According to the release, the agencies “will continue Tribal Nation and stakeholder communications initiated last fall, as well as the adaptive management process they have established to consider the best available scientific information in managing risks.” The process is described in the Klamath Project January 2023 Temporary Operating Procedure, and the Klamath Project Operating Coordination, Winter/Spring 2023, released Feb. 13, 2023.

Klamath County Commissioner Dave Henslee said this week that he wants the decisions the commissioners make to be in the best interests of the county, and what the community wants.

Henslee’s comments came during the weekly Klamath County Board of County Commissioners meeting Tuesday, Feb. 14 while the commissioners discussed the need for a strategic plan.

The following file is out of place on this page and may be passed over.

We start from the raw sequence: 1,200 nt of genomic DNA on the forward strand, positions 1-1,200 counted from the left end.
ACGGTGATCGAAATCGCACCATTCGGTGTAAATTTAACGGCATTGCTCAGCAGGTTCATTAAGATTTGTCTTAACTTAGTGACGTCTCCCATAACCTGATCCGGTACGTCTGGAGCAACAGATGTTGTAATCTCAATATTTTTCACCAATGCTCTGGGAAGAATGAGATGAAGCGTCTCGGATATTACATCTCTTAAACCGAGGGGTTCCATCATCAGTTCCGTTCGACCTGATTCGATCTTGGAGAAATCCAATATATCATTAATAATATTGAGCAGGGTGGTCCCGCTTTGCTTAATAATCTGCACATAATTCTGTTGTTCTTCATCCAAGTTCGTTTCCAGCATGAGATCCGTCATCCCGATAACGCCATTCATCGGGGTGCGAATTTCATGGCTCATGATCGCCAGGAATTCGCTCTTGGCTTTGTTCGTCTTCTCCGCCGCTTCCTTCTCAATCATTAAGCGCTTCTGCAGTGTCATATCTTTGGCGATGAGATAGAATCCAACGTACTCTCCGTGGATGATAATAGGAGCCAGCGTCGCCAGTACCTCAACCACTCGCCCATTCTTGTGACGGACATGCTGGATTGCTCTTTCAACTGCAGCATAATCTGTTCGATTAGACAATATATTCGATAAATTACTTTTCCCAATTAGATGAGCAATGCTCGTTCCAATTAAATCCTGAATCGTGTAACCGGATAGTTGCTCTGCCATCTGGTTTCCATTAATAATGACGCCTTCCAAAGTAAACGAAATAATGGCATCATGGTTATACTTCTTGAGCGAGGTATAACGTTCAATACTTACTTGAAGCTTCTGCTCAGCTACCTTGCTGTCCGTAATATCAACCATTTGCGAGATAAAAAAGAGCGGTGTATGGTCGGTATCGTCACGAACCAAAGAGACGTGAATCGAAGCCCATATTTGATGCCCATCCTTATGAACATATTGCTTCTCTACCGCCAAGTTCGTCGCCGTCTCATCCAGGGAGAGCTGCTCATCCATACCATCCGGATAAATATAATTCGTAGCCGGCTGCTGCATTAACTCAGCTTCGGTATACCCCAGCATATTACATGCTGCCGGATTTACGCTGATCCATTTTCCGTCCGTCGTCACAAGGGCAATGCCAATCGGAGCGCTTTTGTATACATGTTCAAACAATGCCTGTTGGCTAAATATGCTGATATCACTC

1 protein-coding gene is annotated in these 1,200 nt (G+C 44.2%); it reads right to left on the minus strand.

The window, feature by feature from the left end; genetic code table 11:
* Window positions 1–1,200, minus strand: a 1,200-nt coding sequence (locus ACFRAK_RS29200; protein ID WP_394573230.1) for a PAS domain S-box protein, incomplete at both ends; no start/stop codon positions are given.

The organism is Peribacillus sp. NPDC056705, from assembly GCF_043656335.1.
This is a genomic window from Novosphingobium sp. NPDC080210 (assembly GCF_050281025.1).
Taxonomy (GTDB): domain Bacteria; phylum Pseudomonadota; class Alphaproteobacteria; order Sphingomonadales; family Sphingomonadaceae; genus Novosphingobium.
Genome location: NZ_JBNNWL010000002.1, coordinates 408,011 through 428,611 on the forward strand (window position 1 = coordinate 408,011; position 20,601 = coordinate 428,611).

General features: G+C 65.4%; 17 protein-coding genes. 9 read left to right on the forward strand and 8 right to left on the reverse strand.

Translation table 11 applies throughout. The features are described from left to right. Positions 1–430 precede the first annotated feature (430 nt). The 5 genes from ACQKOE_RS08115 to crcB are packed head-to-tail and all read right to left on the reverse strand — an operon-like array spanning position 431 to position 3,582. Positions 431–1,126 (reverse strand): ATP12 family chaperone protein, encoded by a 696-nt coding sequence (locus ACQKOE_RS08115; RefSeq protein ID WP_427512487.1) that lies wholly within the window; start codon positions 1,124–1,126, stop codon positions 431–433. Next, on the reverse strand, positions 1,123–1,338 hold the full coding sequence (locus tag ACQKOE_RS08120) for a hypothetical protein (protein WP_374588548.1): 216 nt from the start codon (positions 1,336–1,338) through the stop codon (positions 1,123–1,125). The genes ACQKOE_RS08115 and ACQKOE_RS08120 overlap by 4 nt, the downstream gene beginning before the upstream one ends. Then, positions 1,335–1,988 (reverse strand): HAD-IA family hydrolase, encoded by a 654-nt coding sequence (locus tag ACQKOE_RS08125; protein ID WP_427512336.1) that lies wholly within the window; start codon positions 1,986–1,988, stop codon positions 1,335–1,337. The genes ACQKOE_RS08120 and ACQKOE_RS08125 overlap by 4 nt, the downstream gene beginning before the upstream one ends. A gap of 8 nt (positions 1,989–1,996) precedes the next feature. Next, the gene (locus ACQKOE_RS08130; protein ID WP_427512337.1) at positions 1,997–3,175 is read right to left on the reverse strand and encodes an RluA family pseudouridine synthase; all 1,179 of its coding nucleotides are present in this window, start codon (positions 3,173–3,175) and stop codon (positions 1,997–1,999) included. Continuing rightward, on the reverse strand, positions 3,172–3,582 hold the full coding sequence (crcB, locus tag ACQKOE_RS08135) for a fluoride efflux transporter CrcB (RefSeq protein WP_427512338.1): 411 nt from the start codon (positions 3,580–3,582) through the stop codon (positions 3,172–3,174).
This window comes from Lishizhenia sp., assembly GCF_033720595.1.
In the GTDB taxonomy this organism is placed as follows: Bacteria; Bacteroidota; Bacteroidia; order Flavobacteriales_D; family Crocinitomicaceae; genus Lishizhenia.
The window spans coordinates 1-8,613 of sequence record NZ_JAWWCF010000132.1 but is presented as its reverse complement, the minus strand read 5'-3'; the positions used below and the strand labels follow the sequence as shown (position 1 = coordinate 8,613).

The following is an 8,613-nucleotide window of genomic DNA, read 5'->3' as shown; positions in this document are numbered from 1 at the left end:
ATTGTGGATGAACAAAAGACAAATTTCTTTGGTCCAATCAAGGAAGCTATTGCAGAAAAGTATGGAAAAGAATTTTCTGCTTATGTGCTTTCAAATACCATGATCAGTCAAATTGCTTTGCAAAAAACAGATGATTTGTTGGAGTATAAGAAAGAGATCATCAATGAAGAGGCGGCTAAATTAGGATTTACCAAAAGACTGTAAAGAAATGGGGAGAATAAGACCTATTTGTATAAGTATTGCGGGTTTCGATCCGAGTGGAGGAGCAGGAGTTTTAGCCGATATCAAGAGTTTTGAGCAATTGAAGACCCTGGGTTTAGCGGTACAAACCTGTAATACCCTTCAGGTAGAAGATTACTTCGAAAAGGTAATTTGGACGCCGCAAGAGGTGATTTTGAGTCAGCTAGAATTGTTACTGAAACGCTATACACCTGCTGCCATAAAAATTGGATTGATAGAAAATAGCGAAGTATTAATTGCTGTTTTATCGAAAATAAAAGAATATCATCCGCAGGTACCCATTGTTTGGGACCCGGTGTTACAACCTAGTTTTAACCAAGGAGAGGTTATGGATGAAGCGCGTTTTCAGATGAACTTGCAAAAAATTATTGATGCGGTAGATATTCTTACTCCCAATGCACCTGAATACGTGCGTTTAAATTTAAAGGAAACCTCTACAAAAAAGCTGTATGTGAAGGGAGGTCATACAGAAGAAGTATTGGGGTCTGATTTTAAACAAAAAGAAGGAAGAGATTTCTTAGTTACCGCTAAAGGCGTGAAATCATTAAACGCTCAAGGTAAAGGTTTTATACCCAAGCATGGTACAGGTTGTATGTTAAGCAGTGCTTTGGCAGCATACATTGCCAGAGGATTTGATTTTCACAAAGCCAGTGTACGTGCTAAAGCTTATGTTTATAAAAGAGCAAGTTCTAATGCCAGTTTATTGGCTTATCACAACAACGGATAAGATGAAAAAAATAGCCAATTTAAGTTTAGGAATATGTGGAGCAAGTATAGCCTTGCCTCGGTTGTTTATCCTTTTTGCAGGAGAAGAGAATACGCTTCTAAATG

According to county documents, the strategic plan will function both as the county’s blueprint for success and as a powerful communication tool that will incorporate the vision, values and objectives of Klamath County.

The creation of the plan will come together in four phases: Project Coordination, Fact Finding, Facilitation and the drafting of the plan itself. Moss Adams will assist county leadership in setting priorities for the strategic plan based on current budgets, challenges the county is facing and opportunities the county holds.

Moss Adams will be conducting a needs assessment to determine the county’s current and future needs by interviewing the county commissioners and other county leaders as well as key stakeholders and/or any partners.

Moss Adams said they are prepared to begin the project at contract signing and that a strategic plan of this nature typically takes upward of six months.